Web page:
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The Berkeley Beacon

Emerson College’s only independent, student-run newspaper since 1947

The Berkeley Beacon

Emerson College’s only independent, student-run newspaper since 1947

The Berkeley Beacon

‘Till divorce do us part: a generation of marriage skeptics

Sofia Waldron
Modeled by Sam Shipman and Maddie Barron

As a woman, I know that, societally, my future goals should include marriage and children. One may call me a scorned child of divorce, but even as full of love as I am, I am living the truth of that well-known statistic: “half of all marriages end in divorce.” While my parent’s unfortunate marriage has affected my approach to my romantic relationships, it hasn’t stopped me from pursuing love altogether. I could never do that.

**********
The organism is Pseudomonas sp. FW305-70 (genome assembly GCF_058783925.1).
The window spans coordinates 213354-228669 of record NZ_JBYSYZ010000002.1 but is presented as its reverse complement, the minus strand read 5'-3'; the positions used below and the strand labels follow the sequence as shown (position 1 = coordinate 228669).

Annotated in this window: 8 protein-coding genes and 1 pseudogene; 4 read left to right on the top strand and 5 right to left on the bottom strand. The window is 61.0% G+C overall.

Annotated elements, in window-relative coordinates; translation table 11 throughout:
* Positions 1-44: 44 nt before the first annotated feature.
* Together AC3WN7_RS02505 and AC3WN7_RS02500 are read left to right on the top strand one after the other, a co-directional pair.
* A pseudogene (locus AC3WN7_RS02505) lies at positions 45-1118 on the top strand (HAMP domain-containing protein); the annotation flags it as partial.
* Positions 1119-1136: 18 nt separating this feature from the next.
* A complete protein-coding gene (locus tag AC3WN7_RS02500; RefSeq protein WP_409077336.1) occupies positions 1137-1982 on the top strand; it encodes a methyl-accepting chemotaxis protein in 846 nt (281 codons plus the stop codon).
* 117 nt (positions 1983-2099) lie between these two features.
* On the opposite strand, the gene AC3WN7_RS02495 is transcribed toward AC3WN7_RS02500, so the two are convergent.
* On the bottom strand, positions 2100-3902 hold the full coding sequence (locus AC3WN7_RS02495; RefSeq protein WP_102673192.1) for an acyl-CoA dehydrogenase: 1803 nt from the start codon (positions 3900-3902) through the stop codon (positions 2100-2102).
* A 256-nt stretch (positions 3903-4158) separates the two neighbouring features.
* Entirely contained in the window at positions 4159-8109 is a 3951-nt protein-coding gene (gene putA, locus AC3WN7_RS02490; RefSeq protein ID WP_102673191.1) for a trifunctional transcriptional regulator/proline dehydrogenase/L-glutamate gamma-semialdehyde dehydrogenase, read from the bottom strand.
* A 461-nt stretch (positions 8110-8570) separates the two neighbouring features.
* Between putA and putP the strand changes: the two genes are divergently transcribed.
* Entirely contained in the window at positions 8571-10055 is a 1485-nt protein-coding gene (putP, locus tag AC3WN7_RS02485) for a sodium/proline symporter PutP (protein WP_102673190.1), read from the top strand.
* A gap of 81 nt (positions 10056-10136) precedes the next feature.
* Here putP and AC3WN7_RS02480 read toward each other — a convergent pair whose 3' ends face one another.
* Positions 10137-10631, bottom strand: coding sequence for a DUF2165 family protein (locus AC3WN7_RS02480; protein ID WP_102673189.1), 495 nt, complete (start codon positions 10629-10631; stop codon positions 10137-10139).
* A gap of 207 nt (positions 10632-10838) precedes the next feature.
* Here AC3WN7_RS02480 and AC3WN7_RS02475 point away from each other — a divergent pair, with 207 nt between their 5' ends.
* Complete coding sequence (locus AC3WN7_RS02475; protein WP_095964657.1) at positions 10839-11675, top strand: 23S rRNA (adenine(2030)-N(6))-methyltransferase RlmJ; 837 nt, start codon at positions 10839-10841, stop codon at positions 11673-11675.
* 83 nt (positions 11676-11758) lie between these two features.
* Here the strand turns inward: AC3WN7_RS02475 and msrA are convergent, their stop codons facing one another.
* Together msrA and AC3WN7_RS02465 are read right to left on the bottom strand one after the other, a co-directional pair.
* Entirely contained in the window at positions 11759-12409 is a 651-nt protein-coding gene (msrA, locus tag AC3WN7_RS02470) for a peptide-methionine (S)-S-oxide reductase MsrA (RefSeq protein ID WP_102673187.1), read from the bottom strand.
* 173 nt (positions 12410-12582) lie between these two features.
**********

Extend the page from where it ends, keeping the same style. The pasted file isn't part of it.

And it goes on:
Raj Raghunathan Ph.D. said it best: “All of us have an intense desire to be loved and nurtured.” 

Despite the timeless and comprehensive longing for love, marriage hasn’t withstood the test of time. As society evolves, so does the institution of marriage—and the expectations and responsibilities that come with it. In the 1960s, 73 percent of children lived with two parents in their first marriage. In the 1980s, 61 percent of children lived with two parents in their first marriage. Currently, 46 percent of children live in two-parent households with parents who are in their first marriage. How could this drop in two-parent households not shift the future of marriage for today’s children and tomorrow’s adults? 

Photo Sofia Waldron